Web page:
Mitt Romney and the Wrath of the Log Cabin Republicans

The former Massachusetts governor spent much of his political career courting gay conservatives, only to do an about-face on gay rights (and a host of other issues) in advance of his presidential run. For the Log Cabin Republicans, it's payback time.

| Thu Oct. 25, 2007 2:00 AM EDT

A 30-second TV spot that recently aired in Iowa opens with a still frame of Mitt Romney and a calm female voice intoning, "For years, he's fought conservatives and religious extremists." It goes on to show the former Massachusetts governor stating a variety of socially moderate views, at one point reprising a video clip from a 1994 debate in which he says, "I believe abortion should be safe and legal in this country." The ad closes with the lines, "A record fighting the religious right. A pro-choice record. Massachusetts values. Mitt Romney."

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As Romney strives to remake himself as a social conservative—the candidate who represents "the Republican wing of the Republican party," as he recently put it—his previously moderate views on gay rights, abortion, and gun control are precisely the issues he's trying to distance himself from. So who's behind the devious ad? Not a liberal 527 or one of his GOP rivals—it's the Log Cabin Republicans, the national organization of gay conservatives, who have made Romney the target of a full-fledged attack campaign. Last weekend, the organization dispatched Jimmy LaSalvia, its grassroots outreach director, to the Family Research Council's "Values Voters Summit" in Washington, where Romney, along with the rest of the Republican field, tried to sell evangelicals on his conservative bona fides. Though Log Cabin has long had a contentious relationship with the religious right, LaSalvia made the trip into enemy territory for the express purpose of spreading the organization's anti-Romney message.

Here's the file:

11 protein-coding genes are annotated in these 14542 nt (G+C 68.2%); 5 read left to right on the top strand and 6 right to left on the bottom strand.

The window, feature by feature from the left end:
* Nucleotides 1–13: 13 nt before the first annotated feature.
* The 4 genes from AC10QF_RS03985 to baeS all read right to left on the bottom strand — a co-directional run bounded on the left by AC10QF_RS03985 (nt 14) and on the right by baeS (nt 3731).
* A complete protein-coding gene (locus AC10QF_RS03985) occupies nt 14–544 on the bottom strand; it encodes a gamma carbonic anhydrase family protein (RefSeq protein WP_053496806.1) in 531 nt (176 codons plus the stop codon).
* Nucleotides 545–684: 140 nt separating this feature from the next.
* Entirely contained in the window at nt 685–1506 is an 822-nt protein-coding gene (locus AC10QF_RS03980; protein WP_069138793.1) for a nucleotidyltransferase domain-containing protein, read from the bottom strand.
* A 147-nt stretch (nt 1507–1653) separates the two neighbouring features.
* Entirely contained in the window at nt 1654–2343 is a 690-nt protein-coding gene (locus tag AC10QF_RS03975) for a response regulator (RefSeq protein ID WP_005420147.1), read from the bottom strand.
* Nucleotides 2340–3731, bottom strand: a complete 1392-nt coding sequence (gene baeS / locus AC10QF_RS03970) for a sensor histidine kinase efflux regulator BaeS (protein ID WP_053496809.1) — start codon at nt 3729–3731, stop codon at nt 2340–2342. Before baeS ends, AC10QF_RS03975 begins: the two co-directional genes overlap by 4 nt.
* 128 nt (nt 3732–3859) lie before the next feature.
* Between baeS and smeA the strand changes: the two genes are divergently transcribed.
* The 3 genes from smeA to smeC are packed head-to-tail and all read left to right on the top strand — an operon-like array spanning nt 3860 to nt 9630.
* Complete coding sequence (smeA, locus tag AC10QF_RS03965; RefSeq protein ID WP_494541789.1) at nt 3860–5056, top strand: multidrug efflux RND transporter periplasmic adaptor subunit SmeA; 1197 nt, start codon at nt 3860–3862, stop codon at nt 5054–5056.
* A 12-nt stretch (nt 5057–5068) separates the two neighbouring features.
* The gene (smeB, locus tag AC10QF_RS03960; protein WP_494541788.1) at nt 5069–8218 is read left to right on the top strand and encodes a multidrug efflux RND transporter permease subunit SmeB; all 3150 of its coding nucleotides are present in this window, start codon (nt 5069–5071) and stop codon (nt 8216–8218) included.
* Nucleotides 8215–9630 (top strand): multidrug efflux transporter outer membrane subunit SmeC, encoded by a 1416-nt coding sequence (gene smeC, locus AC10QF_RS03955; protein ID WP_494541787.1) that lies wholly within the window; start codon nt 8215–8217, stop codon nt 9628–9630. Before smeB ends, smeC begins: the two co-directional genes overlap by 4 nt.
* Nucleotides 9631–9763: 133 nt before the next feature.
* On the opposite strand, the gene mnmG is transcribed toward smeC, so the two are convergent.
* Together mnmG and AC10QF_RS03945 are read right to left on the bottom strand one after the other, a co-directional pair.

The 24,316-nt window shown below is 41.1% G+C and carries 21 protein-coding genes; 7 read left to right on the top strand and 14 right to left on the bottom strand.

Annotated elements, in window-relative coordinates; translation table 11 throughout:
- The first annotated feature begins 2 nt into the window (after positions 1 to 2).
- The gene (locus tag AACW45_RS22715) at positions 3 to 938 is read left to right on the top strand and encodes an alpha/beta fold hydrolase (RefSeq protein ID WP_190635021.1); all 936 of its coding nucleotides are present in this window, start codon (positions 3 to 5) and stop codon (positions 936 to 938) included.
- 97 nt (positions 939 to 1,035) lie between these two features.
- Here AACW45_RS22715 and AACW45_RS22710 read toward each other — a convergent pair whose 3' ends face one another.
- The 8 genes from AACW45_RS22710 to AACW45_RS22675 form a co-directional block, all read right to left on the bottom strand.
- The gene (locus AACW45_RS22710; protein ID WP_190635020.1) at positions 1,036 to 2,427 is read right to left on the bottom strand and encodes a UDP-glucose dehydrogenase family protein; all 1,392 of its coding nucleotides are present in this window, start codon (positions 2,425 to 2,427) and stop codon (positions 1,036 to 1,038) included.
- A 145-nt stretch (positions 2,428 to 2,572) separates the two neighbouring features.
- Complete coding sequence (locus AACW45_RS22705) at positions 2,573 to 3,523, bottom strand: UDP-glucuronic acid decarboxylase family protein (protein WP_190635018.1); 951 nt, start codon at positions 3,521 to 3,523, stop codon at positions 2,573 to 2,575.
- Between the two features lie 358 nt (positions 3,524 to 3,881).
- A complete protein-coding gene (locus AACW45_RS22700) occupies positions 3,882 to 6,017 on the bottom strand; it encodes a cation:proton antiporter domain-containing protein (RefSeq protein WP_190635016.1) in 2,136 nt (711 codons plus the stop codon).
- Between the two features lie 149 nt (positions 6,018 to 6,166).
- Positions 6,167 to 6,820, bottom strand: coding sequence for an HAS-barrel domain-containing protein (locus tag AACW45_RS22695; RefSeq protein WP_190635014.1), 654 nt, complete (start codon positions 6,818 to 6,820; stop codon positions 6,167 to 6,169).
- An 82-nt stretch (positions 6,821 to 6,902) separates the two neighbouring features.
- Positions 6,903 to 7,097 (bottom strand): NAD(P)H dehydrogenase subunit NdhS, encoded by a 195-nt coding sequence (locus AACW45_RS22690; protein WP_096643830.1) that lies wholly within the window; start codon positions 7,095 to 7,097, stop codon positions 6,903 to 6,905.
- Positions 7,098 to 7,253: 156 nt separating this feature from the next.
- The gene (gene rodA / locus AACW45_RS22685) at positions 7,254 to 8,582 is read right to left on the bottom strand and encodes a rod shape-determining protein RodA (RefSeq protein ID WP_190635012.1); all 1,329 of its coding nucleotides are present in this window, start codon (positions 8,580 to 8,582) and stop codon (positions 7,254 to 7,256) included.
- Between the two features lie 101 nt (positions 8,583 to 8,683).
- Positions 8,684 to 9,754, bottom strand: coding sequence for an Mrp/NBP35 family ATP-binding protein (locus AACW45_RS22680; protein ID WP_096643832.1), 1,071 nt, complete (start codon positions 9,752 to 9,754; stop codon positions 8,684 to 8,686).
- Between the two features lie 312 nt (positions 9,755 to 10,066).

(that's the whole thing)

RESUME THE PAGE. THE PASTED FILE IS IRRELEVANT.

It wasn't always this way. Romney spent much of his political life courting Log Cabin Republicans. When he ran for senator against Ted Kennedy in 1994, he sought and won the organization's endorsement. In a letter to the group, he wrote, "For some voters it might be enough for me to simply match my opponent's record [on gay rights]. But I believe we can and must do better. If we are to achieve the goals we share, we must make equality for gays and lesbians a mainstream concern. My opponent cannot do this. I can and will."

In the same letter, Romney went on to support domestic partnership rights; the federal Employment Non-Discrimination Act (ENDA); a federal panel to reduce suicide among gay and lesbian youth; and a future in which "gays and lesbians [are] able to serve openly and honestly in our nation's military."

When Romney ran for governor in 2002, he again sought and won the Log Cabin endorsement. During that campaign, in which he ran with lieutenant governor candidate Kerry Healey, Romney handed out a flier at a gay pride parade reading, "Mitt and Kerry Wish You a Great Pride Weekend! All citizens deserve equal rights, regardless of their sexual preference."